Methods: We retrospectively included patients with aSAH who underwent a TEG-PM test on admission. Rebleeding was diagnosed according to clinical and imaging data. TEG-PM data of patients with unruptured intracranial aneurysms (UIA) were also obtained as controls. Univariate and multivariate logistic regression models were performed to investigate the relationship between the platelet function and rebleeding.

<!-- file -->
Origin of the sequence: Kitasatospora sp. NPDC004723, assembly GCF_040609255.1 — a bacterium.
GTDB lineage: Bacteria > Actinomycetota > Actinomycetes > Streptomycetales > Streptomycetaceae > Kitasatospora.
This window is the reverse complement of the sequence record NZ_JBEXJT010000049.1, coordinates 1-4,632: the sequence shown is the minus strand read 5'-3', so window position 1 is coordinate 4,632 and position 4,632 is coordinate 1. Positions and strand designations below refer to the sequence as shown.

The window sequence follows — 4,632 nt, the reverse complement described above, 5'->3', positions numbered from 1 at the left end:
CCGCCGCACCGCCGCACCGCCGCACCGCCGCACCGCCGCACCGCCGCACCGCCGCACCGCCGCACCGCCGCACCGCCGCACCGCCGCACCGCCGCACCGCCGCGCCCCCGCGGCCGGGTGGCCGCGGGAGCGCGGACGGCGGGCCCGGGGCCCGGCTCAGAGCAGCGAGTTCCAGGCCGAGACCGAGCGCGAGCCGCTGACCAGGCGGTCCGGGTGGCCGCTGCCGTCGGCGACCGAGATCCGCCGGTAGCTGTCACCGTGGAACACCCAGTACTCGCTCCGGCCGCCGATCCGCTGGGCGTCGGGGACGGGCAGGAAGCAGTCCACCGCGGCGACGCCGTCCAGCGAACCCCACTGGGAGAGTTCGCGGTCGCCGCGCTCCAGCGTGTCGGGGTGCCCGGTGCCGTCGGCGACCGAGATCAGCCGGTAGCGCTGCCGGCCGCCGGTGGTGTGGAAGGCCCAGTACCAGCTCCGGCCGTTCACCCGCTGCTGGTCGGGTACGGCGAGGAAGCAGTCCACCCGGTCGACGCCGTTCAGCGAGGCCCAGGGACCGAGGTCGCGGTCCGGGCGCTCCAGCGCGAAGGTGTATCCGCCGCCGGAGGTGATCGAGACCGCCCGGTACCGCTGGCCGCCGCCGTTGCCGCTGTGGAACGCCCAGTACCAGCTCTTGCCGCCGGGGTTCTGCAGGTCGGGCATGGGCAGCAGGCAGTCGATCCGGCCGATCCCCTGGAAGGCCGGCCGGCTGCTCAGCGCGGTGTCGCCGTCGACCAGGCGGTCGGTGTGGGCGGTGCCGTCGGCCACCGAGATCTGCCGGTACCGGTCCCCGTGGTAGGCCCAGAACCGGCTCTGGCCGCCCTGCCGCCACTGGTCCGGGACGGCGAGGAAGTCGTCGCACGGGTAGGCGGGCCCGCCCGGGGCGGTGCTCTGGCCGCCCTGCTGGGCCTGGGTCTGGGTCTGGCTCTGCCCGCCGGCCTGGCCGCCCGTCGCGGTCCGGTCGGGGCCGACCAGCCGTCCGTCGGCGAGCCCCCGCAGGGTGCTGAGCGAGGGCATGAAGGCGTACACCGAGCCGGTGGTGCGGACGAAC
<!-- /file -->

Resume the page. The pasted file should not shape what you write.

Results: A total of 245 aSAH patients and 32 UIA patients were included in our study. Compared with controls, patients with aSAH demonstrated higher arachidonic acid (AA) and adenosine diphosphate (ADP) inhibition of platelet function (P<0.05). Among them, 27 patients with Hunt-Hess grade IV or V were classified as the severe SAH group. There was a significant correlation between the severe SAH group and the degree of pathway inhibition (P<0.05). Furthermore, AA (Spearman’s r=0.264, P<0.001) and ADP (Spearman’s r=0.183, P=0.004) inhibition were elevated in Hunt–Hess grade-dependent manners. The AA (Spearman’s r=0.169, P=0.008) and ADP (Spearman’s r=0.233, P<0.001) inhibition were also significantly correlated with Fisher grade. Thirty-five patients (14.3%) suffered rebleeding. Rebleeding was significantly correlated with systolic blood pressure (P=0.011), diastolic blood pressure (P=0.008), Hunt–Hess grade (P=0.034), Fisher grade (P=0.015), AA inhibition (P<0.001), and ADP inhibition (P<0.001). Multivariate logistic regression analysis model revealed that both AA (P=0.037) and ADP inhibition (P=0.008) were independent determinants for rebleeding.